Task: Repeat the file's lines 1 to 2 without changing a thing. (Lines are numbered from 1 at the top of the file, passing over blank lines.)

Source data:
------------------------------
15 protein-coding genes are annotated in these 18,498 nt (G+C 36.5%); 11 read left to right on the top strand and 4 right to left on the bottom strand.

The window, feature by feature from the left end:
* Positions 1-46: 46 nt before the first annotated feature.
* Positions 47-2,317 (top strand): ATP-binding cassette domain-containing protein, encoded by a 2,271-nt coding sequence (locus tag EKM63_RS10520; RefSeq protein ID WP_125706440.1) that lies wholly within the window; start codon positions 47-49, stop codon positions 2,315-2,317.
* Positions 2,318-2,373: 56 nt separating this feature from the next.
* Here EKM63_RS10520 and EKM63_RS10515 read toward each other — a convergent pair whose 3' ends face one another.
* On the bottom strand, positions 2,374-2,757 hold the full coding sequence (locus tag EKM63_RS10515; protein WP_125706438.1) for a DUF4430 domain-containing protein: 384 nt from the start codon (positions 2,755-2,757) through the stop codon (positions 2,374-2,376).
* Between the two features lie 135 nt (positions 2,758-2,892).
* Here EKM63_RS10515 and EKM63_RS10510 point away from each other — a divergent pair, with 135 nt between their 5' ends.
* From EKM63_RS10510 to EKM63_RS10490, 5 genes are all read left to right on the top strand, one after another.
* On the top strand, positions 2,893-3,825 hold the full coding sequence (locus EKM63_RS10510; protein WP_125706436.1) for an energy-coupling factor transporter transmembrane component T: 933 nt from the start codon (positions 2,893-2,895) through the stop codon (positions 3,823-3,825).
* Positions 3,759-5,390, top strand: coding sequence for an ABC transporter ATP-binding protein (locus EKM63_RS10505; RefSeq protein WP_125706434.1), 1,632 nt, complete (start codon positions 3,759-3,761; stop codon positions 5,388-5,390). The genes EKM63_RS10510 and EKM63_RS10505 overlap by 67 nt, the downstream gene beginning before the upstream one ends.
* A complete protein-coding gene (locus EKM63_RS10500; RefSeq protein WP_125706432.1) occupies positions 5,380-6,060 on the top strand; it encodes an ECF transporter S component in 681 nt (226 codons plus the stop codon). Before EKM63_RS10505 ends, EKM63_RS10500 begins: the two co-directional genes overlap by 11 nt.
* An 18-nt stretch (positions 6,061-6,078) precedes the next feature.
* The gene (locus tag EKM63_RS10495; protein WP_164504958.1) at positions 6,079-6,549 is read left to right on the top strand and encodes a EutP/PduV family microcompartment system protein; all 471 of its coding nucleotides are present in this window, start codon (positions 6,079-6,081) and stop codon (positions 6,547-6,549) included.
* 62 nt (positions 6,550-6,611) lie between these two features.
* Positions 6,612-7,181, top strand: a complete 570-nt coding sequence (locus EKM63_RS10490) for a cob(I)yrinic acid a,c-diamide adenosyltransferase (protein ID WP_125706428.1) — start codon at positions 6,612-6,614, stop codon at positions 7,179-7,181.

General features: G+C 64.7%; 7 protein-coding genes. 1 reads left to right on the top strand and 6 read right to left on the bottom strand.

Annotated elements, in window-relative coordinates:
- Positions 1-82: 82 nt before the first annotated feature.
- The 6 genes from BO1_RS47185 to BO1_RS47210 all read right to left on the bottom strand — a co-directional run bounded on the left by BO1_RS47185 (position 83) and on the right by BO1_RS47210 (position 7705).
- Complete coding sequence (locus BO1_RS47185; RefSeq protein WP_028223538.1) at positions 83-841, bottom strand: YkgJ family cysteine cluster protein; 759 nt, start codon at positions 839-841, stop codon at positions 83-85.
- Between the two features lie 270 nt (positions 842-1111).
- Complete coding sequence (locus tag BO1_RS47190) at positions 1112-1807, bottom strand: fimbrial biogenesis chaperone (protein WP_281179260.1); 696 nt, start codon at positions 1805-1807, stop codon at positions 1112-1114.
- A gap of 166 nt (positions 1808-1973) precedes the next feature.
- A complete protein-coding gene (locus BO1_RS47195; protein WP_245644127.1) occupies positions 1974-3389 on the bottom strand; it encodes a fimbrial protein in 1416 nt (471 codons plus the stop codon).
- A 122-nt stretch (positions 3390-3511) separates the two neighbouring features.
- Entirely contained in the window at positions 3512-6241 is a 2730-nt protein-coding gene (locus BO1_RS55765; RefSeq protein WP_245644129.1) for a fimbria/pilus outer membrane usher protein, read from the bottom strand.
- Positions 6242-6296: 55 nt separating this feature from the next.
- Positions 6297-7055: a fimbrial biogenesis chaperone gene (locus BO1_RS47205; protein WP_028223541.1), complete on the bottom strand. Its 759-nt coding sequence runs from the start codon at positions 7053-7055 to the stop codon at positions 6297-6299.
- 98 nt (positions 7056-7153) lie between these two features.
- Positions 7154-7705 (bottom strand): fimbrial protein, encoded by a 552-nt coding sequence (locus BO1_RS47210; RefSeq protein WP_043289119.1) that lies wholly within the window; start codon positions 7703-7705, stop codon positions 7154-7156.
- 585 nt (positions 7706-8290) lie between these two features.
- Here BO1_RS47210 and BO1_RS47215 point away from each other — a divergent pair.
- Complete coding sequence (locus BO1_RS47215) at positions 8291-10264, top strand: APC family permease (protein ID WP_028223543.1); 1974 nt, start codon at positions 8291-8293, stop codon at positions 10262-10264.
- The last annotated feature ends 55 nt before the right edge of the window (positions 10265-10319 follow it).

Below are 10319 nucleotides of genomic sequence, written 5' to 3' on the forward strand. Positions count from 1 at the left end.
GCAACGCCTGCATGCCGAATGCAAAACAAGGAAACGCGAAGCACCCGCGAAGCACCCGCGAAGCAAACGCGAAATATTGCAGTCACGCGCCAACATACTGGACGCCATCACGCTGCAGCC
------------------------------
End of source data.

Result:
15 protein-coding genes are annotated in these 18,498 nt (G+C 36.5%); 11 read left to right on the top strand and 4 right to left on the bottom strand.

The window, feature by feature from the left end: